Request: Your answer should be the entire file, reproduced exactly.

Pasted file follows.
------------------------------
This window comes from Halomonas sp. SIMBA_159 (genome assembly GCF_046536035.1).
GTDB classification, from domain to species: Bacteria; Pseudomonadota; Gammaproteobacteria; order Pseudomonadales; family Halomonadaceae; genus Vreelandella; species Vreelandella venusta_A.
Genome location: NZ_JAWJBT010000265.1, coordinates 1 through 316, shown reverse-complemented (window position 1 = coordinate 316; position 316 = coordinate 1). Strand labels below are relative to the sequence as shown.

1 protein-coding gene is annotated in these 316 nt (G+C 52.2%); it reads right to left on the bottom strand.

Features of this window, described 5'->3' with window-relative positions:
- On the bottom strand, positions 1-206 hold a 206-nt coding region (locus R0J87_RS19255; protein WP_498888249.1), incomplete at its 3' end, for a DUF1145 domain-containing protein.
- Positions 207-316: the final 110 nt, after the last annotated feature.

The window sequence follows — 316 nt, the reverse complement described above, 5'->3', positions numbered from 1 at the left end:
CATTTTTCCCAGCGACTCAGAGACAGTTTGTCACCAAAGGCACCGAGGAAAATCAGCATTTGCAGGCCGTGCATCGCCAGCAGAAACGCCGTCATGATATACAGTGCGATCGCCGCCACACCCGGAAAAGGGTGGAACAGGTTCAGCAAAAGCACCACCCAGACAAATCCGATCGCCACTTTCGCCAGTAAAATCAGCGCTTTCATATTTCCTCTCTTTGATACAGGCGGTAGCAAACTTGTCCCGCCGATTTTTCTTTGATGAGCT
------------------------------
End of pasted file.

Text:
This window comes from Halomonas sp. SIMBA_159 (genome assembly GCF_046536035.1).
GTDB classification, from domain to species: Bacteria; Pseudomonadota; Gammaproteobacteria; order Pseudomonadales; family Halomonadaceae; genus Vreelandella; species Vreelandella venusta_A.
Genome location: NZ_JAWJBT010000265.1, coordinates 1 through 316, shown reverse-complemented (window position 1 = coordinate 316; position 316 = coordinate 1). Strand labels below are relative to the sequence as shown.

1 protein-coding gene is annotated in these 316 nt (G+C 52.2%); it reads right to left on the bottom strand.

Features of this window, described 5'->3' with window-relative positions:
- On the bottom strand, positions 1-206 hold a 206-nt coding region (locus R0J87_RS19255; protein WP_498888249.1), incomplete at its 3' end, for a DUF1145 domain-containing protein.
- Positions 207-316: the final 110 nt, after the last annotated feature.

The window sequence follows — 316 nt, the reverse complement described above, 5'->3', positions numbered from 1 at the left end:
CATTTTTCCCAGCGACTCAGAGACAGTTTGTCACCAAAGGCACCGAGGAAAATCAGCATTTGCAGGCCGTGCATCGCCAGCAGAAACGCCGTCATGATATACAGTGCGATCGCCGCCACACCCGGAAAAGGGTGGAACAGGTTCAGCAAAAGCACCACCCAGACAAATCCGATCGCCACTTTCGCCAGTAAAATCAGCGCTTTCATATTTCCTCTCTTTGATACAGGCGGTAGCAAACTTGTCCCGCCGATTTTTCTTTGATGAGCT